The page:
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Re: Aikido: The learning of natural movement

Quote:
Mike Sigman wrote:
Erick, you simply have some mixed up idea of what an "internal martial art" is ... you don't appear to understand. .... So what you're trying to say about Aikido and "internal martial arts" simply doesn't compute. You don't understand the topic.
無 .

Cordially,

Erick Mead
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Old 11-26-2006, 08:00 PM   #272
Mike Sigman
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Re: Aikido: The learning of natural movement

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Erick Mead wrote:
無 .
Cool, but I made a very valid point about what "internal arts" means and you can't address it. Your ideas of "resistive", etc., as applied to "internal arts" are ludicrous and ill-informed. If you have something to repudiate that, fine. As it stands, you're still mixing some kind of "philosophy of Aikido", the training/conditioning that Ueshiba used, and CMA misunderstandings into one erroneous batch of vague ideas.

"Natural" movement, has, as noted previously, a connotation with the "natural laws of the universe"... and that includes the jin/kokyu forces/skills. "Jin" is not "li", whether there is force involved in either one, nor is there any reasonable cause to think that "jin" points to either a resistive on non-resistive philosophy. If you can't argue those points with support, then you shouldn't assert them.

Regards,

Mike Sigman
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Old 11-27-2006, 08:21 AM   #273
Erick Mead
 
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Re: Aikido: The learning of natural movement

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Mike Sigman wrote:
Cool, but I made a very valid point about what "internal arts" means and you can't address it.
Won't address any more, at the moment -- not the same thing, on several levels.

I am dealing in mechanics and mechanics only, at the moment, so as to have no further cause for these pointless semantic disputes between three language systems and three distinct banks of cultural assumptions underlying the points in question that have severe problems for mutual mappig of concepts.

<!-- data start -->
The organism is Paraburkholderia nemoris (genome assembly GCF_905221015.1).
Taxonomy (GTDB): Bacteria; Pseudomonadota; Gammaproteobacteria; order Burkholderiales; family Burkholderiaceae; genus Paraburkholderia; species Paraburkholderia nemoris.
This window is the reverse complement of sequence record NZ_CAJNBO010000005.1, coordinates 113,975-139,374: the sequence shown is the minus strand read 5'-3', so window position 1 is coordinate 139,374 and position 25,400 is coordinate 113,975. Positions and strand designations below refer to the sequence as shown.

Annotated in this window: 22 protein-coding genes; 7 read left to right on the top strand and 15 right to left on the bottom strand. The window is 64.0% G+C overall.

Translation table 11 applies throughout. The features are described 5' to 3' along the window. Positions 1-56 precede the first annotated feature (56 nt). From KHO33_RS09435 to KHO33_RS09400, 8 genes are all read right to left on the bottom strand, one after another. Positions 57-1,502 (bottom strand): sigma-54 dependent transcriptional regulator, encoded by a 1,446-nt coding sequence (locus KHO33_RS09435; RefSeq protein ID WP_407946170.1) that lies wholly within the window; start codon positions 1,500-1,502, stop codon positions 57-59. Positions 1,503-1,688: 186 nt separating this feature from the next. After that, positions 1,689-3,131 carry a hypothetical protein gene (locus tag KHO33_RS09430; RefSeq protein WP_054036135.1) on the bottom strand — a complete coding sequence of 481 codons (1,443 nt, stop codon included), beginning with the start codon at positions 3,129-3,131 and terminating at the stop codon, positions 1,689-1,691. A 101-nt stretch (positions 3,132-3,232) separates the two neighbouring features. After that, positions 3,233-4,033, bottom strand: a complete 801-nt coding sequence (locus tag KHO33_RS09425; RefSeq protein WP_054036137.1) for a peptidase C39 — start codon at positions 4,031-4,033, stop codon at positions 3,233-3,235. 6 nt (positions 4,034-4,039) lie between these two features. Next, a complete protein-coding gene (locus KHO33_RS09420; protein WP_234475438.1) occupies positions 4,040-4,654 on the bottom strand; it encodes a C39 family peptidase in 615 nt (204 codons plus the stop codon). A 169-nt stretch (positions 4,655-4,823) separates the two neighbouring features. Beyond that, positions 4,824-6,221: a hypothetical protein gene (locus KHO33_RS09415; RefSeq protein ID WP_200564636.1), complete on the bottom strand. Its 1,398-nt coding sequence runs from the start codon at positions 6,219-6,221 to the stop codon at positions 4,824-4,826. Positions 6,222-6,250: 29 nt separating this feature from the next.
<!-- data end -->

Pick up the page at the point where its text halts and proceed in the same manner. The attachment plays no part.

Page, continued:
We have more than proven here, I think, that the same law holds for argument as holds for orbital mechanics -- three body problems do not have discrete solutions after only a very few iterations.

When I have fleshed out the mechanics of the aiki interactions in those terms with those two reference systems to my satisfaction, I may get back to your system of references.

Until then, if you have anything to add along these lines, please do, or not, as you wish.

Cordially,

Erick Mead
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Old 11-27-2006, 08:43 AM   #274
Mike Sigman
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Re: Aikido: The learning of natural movement

I think I've presented the "mechanics" as well as can be presented in a useable, general format. Obviously, resolving the full mechanics would be absurdly complicated, so a general idea is optimal.

In terms of the conventions I use and the terminology, it doesn't matter too much. I've found (and still have a few examples in my files) Asians who use the same examples and illustrations of forces that I do, so I'm not off on a limb by myself... I'm simply trying to voice the *general* mechanics of paths and sourcing forces that they do. I don't know what else to tell you. The key to understanding starts with mentally controlling your force-sourcing.

FWIW

Mike Sigman
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Old 11-27-2006, 12:30 PM   #275
Michael Douglas
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Re: Aikido: The learning of natural movement

Quote:
Jun Akiyama wrote:
I have moved the posts regarding "To Slap the Ground or Not" into a separate thread.
If people could please start new threads when a new topic is being introduced, I would appreciate it.
Thanks,
-- Jun
Thank you Jun, great new thread.

I'm way too shy to actually start new threads myself ...